19 April 2009

Right for the night

New Dad Ben (girl, 10 days) was out for his first gig and his Hammond left hand was defining the coolest blues-infested groove in town. The James Le Fevre Trio was playing at Minque, and the place was jumping. The sound of the Hammond organ with left hand bass is unique and a defining sound in jazz. It’s not all that common, but I’ve heard it a few times recently, and I wonder if it’s having a comeback. It’s quintessentially cool and lounge-like, so fits the bar scene that’s so common today. Certainly it seemed that way from the audience. The first audience responses were ironic, but by the end the joint was jumping and the guys (yes, guys) were up dancing together, presumably their moonwalks were to impress the girls who couldn’t dance because of those very high heels. But it was all a relaxed and well-entertained scene, and I could see why a bar would book it.

But back to the music. Ben was Hammond man, with that simple but driving left hand that sat with Evan’s richly embroidered and unwavering groove. The two formed a band in themselves, even without solos or melodies above. You noticed it when James ended a solo, and Ben let it sit back and settle before his solo, when it sat so tense and infectious, waiting for another lead. James’ tenor was clear and wailing above this groove, quoting liberally and playing increasingly open and substitutionally as the day moved to evening. I’d thought of James as a bluesy hard-bop mentality with occasional screaming outbursts, but this was a more thought-out and substitutional James and I liked it. Ben was the essence of cool, not just in left hand, but in visage and presence and solo. Perhaps it was that wave of new father’s tiredness setting in during the horn solos, but he just sat with closed eyes in concentration, and played a growing storm in every solo, while Evan just grooved with a lanky presence with the smoothest of accompaniments, rich in colour and style, and let out these so sweetly enunciated solos that just fell from his sticks.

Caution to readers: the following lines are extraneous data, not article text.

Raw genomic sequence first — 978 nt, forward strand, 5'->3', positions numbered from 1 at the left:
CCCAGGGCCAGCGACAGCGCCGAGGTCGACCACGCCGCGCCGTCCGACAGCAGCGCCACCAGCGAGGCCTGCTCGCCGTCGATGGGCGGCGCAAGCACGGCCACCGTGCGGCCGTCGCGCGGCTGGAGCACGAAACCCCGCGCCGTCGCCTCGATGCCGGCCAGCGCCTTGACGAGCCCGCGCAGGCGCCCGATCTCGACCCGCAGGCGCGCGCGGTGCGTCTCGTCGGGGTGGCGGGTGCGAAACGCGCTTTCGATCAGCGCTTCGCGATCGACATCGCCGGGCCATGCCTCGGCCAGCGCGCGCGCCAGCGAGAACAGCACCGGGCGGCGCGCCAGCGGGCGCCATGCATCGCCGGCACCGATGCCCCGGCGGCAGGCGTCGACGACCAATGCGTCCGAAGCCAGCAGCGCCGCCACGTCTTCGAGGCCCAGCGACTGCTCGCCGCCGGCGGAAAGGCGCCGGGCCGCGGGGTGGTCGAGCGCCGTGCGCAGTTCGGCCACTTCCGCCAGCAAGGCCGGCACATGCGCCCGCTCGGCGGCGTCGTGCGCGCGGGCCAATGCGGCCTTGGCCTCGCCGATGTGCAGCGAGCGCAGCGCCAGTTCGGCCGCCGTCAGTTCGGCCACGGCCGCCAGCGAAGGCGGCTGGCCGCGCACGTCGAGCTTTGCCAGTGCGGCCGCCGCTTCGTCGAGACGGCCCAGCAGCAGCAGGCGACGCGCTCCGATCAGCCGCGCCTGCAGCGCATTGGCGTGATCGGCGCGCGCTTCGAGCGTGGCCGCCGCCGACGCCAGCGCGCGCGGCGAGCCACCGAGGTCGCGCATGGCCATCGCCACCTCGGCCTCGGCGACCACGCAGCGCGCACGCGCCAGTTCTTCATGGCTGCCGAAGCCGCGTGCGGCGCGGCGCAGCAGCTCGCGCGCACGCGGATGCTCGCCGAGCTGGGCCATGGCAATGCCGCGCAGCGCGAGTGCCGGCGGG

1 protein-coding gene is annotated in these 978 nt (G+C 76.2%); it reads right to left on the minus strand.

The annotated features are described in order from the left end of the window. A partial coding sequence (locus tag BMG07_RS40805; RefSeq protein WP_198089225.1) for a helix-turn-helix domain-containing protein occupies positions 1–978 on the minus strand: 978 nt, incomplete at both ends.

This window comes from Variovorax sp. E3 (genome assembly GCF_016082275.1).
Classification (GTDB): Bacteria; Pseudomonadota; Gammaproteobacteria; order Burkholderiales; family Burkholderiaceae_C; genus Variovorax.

I didn’t stay for the whole session, but I felt it growing in complexity and strength as the two first sets wore on. The first set was blues and Corea’s 500 miles high and Milestones and Corcovado and hard-bop standard Cold duck time. The intensity was growing by the break, with that so-solid left hand of Cold Duck time (what is Cold Duck time, anyway?). The second set was against a busy and darkening Manuka main street and it just kept lifting. A Bb blues and Jobim and a medley leading into All Blues, and then I was taken by a trio of favourites: Love for sale, Desafinado and Caravan. By this time, the guys were up dancing, and there was a real buzz. Everyone well set for a night out. The band had done just as the band should do: Hammond-smooth and lounge-lizard-like and readying everyone for a night on the town. Scene set for the night and the thousand eyes.

James Le Fevre (tenor) played with Ben Foster (Nord keyboard as Hammond) and Evan Dorrian (drums) at the Minque Bar in Manuka.

1 comment:

purrsikat said...

Great blog, thanks for putting the time in to all this.. it's appreciated by those of us who lurk & attend without being otherwise involved with the Canberra jazz scene :)

& just quietly, hooray & congrats to Ben & his partner on their wonderful little girl. xx